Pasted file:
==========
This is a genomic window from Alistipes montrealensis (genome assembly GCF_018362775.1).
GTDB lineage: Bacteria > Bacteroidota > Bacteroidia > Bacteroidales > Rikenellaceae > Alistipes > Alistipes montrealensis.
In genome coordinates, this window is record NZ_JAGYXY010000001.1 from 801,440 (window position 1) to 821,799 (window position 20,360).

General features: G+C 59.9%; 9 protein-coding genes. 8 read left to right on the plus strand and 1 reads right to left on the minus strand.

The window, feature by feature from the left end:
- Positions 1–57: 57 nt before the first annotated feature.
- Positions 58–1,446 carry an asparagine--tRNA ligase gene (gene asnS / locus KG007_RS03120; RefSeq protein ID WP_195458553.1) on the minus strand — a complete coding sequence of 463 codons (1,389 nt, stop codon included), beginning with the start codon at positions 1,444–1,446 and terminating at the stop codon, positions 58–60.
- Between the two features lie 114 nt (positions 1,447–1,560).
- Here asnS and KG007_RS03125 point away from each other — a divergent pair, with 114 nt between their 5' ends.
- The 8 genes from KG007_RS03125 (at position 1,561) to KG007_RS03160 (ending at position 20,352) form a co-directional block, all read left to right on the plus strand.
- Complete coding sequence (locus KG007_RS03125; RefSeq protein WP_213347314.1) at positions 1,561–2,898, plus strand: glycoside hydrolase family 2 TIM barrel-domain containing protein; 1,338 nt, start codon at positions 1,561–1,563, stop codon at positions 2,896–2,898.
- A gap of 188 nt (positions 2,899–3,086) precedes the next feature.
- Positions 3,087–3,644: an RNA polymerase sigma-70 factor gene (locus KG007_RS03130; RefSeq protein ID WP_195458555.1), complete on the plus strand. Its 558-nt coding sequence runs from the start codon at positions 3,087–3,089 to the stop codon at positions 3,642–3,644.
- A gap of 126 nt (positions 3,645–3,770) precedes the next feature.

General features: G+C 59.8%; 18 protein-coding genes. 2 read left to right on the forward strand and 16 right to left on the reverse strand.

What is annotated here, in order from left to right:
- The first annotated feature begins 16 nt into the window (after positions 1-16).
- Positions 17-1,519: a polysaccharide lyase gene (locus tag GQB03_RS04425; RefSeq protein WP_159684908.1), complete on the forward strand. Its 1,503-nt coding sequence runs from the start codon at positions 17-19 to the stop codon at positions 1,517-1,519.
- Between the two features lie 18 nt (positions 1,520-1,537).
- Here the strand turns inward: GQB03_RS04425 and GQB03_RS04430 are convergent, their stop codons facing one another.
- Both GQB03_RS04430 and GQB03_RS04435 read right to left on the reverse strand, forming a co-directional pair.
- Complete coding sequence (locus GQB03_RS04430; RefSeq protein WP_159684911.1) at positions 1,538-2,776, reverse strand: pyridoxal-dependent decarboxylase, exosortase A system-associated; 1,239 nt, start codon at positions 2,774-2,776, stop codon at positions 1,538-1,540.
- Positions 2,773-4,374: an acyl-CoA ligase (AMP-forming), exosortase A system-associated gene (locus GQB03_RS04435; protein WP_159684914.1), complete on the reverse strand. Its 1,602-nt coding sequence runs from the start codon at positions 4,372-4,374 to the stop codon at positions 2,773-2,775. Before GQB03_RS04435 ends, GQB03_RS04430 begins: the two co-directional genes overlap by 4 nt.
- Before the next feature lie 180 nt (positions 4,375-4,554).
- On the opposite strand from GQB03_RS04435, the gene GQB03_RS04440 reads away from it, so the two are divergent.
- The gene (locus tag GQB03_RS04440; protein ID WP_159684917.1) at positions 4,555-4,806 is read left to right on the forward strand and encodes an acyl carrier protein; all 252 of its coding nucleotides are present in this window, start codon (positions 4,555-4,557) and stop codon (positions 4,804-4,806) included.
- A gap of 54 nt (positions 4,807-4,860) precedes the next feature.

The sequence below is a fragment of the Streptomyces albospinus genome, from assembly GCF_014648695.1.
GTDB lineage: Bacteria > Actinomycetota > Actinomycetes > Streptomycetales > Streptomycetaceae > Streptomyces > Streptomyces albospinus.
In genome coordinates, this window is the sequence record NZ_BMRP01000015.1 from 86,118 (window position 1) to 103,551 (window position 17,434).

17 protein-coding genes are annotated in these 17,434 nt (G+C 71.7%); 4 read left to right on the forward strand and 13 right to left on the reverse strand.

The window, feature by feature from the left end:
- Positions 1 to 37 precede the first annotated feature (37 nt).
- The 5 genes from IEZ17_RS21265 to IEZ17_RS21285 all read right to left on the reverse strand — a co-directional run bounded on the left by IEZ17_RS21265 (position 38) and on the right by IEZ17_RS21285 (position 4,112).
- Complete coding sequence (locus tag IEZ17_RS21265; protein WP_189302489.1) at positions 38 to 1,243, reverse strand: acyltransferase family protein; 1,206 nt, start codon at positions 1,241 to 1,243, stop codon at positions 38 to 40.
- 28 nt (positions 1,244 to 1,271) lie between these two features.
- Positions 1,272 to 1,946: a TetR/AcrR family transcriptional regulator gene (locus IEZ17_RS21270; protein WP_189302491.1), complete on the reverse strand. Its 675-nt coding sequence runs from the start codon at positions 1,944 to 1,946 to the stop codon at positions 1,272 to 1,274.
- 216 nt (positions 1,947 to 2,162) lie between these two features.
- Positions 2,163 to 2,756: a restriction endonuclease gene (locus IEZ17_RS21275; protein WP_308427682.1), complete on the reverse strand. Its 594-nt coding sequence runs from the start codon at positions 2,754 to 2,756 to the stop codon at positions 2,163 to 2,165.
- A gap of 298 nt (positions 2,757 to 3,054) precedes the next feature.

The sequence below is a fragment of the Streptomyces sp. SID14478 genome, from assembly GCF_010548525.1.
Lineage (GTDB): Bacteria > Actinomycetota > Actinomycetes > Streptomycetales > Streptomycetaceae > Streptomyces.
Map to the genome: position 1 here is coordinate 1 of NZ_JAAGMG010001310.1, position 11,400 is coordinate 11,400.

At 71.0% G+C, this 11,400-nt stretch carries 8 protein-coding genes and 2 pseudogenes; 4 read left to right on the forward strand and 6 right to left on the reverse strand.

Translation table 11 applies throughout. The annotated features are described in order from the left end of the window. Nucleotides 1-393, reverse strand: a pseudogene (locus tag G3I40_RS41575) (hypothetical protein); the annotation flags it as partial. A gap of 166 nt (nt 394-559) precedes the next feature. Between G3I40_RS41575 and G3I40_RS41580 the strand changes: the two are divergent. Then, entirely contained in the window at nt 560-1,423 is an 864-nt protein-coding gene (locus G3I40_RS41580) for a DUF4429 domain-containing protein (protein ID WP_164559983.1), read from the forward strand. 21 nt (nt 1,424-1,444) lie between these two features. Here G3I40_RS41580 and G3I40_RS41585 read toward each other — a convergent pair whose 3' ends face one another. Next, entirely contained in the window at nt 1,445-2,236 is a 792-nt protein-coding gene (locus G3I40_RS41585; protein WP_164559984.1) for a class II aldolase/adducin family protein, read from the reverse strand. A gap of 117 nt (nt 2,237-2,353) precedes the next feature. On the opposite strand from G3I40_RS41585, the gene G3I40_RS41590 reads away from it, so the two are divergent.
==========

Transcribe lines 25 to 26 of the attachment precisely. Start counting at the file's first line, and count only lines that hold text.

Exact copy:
- On the opposite strand from GQB03_RS04435, the gene GQB03_RS04440 reads away from it, so the two are divergent.
- The gene (locus tag GQB03_RS04440; protein ID WP_159684917.1) at positions 4,555-4,806 is read left to right on the forward strand and encodes an acyl carrier protein; all 252 of its coding nucleotides are present in this window, start codon (positions 4,555-4,557) and stop codon (positions 4,804-4,806) included.